Thanks to the strong women in Turkey's economy...
The situation of women in Turkey as revealed in the World Economic Forum’s Global Gender Gap report issued every year is grave. In the 2014 report, Turkey was in 125th place among 142 countries.
Women in Turkey cannot be seen in business life and in politics; they are also behind in education compared to men. There is another aspect that is not in the report: Violence against women.
Sabancı University issued a report the other day, titled “Business Against Domestic Violence.” One of its findings was that 75 percent of college graduates, white collar female workers, have at least once in their lives been subject to one instance of violence.
Sabancı University conducted for the first time in Turkey this domestic violence survey in the business world. The Chairperson of the Board of Trustees of Sabancı University is Güler Sabancı, the head of Sabancı Holding. The Sabancı Foundation, which is also headed by Güler Sabancı, has been conducting projects in various cities in Anatolia empowering women.
Another member of the Sabancı family, the head of Akbank, Suzan Sabancı, is trying to increase the number of women on Sabancı executive boards. Suzan Sabancı has taken over the position of the head of the Advisory Board of the inter-company mentoring program regarding women on executive boards.
According to Suzan Sabancı, one of the issues that Turkey should focus on in 2015 is increasing the number of women in executive boards. In Spencer Stuart’s “Turkey Board Index,” the rate of women in executive committees in Turkey is only 9 percent.
While the European Union is planning to introduce a quota in its member countries, Muslim-majority Malaysia has already introduced a 30 percent quota for new appointments to executive boards in the country.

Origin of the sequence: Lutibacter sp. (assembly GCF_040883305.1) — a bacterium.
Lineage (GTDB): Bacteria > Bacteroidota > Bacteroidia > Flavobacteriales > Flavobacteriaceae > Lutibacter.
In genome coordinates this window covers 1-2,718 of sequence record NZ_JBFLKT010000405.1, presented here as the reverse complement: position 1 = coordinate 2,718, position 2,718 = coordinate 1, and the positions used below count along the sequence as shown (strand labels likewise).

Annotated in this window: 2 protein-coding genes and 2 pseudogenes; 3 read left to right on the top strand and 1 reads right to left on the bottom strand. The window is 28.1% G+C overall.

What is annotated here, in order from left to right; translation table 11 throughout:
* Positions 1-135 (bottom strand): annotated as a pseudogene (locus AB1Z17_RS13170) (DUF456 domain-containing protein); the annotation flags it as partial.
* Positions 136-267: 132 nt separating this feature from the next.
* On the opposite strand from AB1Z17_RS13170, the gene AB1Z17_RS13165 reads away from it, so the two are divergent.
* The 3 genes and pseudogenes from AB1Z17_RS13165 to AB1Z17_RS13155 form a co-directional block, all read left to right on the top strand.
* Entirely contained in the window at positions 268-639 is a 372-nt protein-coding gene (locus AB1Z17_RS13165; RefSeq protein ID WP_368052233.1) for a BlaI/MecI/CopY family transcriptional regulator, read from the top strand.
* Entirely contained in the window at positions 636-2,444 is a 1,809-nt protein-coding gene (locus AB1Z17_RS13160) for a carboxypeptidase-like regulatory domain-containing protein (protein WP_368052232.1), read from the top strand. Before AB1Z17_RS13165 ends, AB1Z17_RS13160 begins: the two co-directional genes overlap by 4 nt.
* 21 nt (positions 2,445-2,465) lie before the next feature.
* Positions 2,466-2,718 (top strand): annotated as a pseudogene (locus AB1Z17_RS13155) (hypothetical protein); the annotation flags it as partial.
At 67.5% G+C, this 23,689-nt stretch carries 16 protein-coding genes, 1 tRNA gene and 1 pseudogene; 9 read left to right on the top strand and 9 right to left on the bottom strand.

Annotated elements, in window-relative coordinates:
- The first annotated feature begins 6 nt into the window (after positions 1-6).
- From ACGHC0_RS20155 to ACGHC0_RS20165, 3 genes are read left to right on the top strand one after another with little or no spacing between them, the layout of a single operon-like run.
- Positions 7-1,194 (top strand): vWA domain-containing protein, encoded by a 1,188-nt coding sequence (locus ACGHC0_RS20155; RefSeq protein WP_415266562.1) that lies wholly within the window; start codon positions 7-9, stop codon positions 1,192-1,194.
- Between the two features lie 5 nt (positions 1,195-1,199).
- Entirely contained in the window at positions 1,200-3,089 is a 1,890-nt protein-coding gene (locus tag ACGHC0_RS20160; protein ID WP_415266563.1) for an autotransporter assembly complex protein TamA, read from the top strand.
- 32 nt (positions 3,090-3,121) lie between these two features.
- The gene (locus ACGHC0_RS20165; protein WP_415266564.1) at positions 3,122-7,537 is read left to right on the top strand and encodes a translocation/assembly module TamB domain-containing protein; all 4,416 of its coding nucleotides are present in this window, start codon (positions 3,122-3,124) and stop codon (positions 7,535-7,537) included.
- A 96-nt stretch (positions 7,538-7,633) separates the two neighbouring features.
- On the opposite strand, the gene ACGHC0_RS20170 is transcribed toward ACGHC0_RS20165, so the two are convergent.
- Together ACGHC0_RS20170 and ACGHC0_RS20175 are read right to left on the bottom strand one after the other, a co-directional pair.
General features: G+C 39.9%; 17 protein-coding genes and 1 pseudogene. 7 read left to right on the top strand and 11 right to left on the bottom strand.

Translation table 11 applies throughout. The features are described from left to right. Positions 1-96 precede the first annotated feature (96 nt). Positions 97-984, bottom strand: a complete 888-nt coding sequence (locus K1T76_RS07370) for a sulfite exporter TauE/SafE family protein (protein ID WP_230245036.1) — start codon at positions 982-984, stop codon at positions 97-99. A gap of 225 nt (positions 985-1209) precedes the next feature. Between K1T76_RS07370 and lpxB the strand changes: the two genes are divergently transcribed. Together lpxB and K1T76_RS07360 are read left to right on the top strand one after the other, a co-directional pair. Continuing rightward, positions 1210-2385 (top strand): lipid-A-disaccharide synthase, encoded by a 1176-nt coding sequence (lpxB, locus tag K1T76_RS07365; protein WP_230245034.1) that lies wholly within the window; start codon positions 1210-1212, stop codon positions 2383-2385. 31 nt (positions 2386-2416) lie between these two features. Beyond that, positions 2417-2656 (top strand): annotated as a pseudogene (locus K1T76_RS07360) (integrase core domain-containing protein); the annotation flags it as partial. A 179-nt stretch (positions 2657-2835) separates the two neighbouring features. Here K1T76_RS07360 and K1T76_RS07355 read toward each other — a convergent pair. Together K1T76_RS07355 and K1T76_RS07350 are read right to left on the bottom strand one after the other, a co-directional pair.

It is noteworthy that Suzan Sabancı has undertaken the leadership here from the perspective of public awareness.
Strong women in the economy are known to be courageous in taking risks and launching initiatives. The head of Hürriyet’s Executive Committee, Vuslat Doğan Sabancı, started the “No to Domestic Violence” campaign in Hürriyet 10 years ago. This campaign has a wide spectrum of activities, from a hotline to training; it helps the theme of domestic violence remain high on the agenda.
Ümit Boyner, the former chair of TÜSİAD and a member of the executive board of Boyner Holding, has a project called "Nar Taneleri" (Pomegranate Seeds). The project tries to help young Turkish women raised in orphanages to start their own businesses, and has been awarded by the United Nations.
The general manager of Citibank, Serra Akçaoğlu, meanwhile, is organizing a "Micro-entrepreneur Competition." She is encouraging low-income women in every province of Turkey to join the entrepreneurship venture with minimal capital.
This list could go on.
What I am saying is that one day, if we achieve a better score in the Global Gender Gap report of the World Economic Forum, this will be thanks to the strong women in our economy.